If the iliacus muscles are involved with low back pain, some patients describe a sensation of increased blood flow and an ‘opening’ sensation in their legs. In addition some may feel less tenderness and improved range of motion in the sacra-iliac joints, the sacrum, coccyx and the lumbar spine. Not all have such strong reactions because there are varying levels of how one’s body may respond and compensate for these problems.

My conclusions from these treatments are that dysfunctions in the lower rib cage, whether the problem is in the diaphragm, intercostal muscles or oblique muscles play a significant role not just in back pain, but in causing iliacus muscle dysfunctions. I believe that perhaps the obliques attaching to the iliac crest in close proximity to the iliacus muscles can activate and make them hypersensitive and hypertonic. The exact mechanism is unknown and would require further research.

 

Author Daniel Lopez, D.O.

Daniel Lopez, D.O. is a board-certified specialist in osteopathic manipulative medicine. He's the author of several books including "Unwinding the Body and Decoding the Messages of Pain: An In-Depth Look Into the World of Osteopathic Physicians and How They 'Magically' Use Their Hands For Healing." Dr. Lopez has also published an app titled "3D Osteopathic Cranial" in the Apple store and Google Play Store.

More posts by Daniel Lopez, D.O.

Join the discussion 7 Comments

  • Sue Jannino says:

    This information, I believe, is the key to the problems I have been suffering with for the past 50 years! Why is it that doctors don’t have this kind of knowledge? It sickens me that I’ve suffered for all of these years and have had to endure two ruptured discs due to the strain this caused on my spine when it could have easily been treated early on if only someone had had the knowledge. All doctors want to do is to throw drugs at the problem! Thank you for putting this information out there!

    • Daniel Lopez, D.O. says:

      Hi Sue, thank you for your comments. Doctors are not taught how to think this way nor do they learn to understand what they feel on a physical exam with that much depth. I wish they were; medicine would be very different. I hope you have found some relief. Thanks again.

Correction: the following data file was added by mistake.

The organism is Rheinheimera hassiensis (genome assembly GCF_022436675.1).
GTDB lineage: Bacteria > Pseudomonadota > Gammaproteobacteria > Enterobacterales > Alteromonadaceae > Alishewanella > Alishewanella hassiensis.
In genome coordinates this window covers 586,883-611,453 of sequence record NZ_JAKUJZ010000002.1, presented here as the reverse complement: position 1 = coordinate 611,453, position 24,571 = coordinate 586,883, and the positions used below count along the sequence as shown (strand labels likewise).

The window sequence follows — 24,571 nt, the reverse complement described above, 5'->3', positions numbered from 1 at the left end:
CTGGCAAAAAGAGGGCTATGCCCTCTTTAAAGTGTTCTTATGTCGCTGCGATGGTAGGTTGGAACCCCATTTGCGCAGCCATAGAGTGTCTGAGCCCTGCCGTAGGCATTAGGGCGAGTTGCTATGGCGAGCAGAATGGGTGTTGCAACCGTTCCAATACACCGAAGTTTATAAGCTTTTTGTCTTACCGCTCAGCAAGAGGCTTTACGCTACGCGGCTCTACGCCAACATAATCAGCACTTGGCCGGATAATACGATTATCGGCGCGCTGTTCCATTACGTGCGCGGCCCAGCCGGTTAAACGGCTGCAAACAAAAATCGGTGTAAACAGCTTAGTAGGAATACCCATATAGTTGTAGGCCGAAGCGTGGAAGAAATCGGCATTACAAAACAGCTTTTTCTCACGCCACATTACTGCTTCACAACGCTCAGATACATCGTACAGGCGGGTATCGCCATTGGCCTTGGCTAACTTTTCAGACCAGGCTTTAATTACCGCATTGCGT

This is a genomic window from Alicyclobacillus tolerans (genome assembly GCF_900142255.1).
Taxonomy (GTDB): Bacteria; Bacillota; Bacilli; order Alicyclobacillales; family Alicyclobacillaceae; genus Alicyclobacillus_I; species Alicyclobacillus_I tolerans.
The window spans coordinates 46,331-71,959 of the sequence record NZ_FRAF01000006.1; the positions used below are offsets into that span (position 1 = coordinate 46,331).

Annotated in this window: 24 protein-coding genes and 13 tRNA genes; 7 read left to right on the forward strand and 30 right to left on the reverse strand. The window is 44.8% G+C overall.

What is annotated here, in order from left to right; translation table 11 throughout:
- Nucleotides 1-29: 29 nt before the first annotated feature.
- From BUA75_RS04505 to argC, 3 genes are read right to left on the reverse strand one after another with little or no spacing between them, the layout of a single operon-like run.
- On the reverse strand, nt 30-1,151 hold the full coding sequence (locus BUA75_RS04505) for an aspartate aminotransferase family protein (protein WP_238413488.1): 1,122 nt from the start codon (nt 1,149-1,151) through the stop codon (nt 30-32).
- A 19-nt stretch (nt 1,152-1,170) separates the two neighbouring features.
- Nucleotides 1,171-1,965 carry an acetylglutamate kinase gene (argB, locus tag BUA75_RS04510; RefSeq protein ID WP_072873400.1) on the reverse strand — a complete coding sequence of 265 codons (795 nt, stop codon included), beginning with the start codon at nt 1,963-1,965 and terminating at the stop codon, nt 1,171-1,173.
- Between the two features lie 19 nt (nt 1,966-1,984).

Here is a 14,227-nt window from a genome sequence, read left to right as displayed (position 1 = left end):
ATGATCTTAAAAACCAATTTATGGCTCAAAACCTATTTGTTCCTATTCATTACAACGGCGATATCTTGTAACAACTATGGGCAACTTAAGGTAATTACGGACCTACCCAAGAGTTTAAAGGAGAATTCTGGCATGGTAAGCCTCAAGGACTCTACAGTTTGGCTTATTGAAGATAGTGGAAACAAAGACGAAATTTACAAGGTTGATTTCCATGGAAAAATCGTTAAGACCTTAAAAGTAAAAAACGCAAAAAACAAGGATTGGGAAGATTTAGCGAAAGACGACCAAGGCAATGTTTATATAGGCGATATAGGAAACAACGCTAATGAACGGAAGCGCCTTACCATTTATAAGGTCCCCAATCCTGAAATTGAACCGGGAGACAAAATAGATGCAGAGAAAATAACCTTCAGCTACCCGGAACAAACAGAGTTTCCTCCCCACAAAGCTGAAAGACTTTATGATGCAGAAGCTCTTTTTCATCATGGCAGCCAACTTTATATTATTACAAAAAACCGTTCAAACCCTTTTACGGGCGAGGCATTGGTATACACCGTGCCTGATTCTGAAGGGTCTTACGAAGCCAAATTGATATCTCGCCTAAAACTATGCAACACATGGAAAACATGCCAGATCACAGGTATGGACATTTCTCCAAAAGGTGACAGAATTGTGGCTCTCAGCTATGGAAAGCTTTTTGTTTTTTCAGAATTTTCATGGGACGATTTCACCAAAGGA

• Cathy says:

    I have CFS and severe back problems due to multiple injuries. I have been having successful Osteopathic cranial treatment off and on over the years but in the last few years I have been having extreme reactions, even though my treatment is only for about ten minutes because I’m so sensitive. The reactions are severe pain in my entire body, especially my back and severe nausea which can last for days or even weeks.
    The pain prevents me from sleeping and I can’t eat, making my CFS even worse. This reaction leaves me even more debilitated than before. I dread having treatments now, sobbing from pain for days on end This is not how it’s supposed to be, is it?
    Why am I having such strong reactions? I want my back to get better as that in itself is debilitating but not at the expense of making my whole health worse. What should I do?
    (My Osteopath knows about my reactions.)

    • Daniel Lopez, D.O. says:

      Hi Cathy, I’m sorry to hear about all the pain you’re in and how much trouble you’re having tolerating your treatments. If you’re currently so sensitive and having such negative reactions to the treatments, they may not be right for you at this time. There may be other things that may need to be addressed first. Given my limited knowledge of the overall picture, I cannot know what your next step should be other than going back to your osteopath and primary care doctor to discuss with them and try to address any nutritional deficiencies. Chronic fatigue syndrome is not easy because there can be many reasons for it. I’m sorry I cannot give you more helpful information.

  • Roberta says:

    I have suffered for over 8-10 years of bilateral foot pain. After going to many doctors, from fusing the bones in my feet to reconstruction of the feet and of course custom made orthotics. I recently went to a physiatrist telling me I have a pelvic oblique. It took this long. My feet are literally beat up, shoes is a real problem.

    I was wondering if osteopathic treatment would help with this, I would appreciate it. Thank you

    Please let me know.

    Roberta

    • Daniel Lopez, D.O. says:

      Hi Roberta, thank you for your question. Theoretically, yes, osteopathic treatment could help. That’s the best I can tell you without being able to evaluate and treat.

  • Todd says:

    Thanks for this information. Here is the web search I had to enter to find it: “iliacus muscle pain -iliopsoas” That is, a search for iliacus pain only brought up iliopsoas results! 🙁 After I removed those, I found this great article. I wish I were in your area so I could get checked out.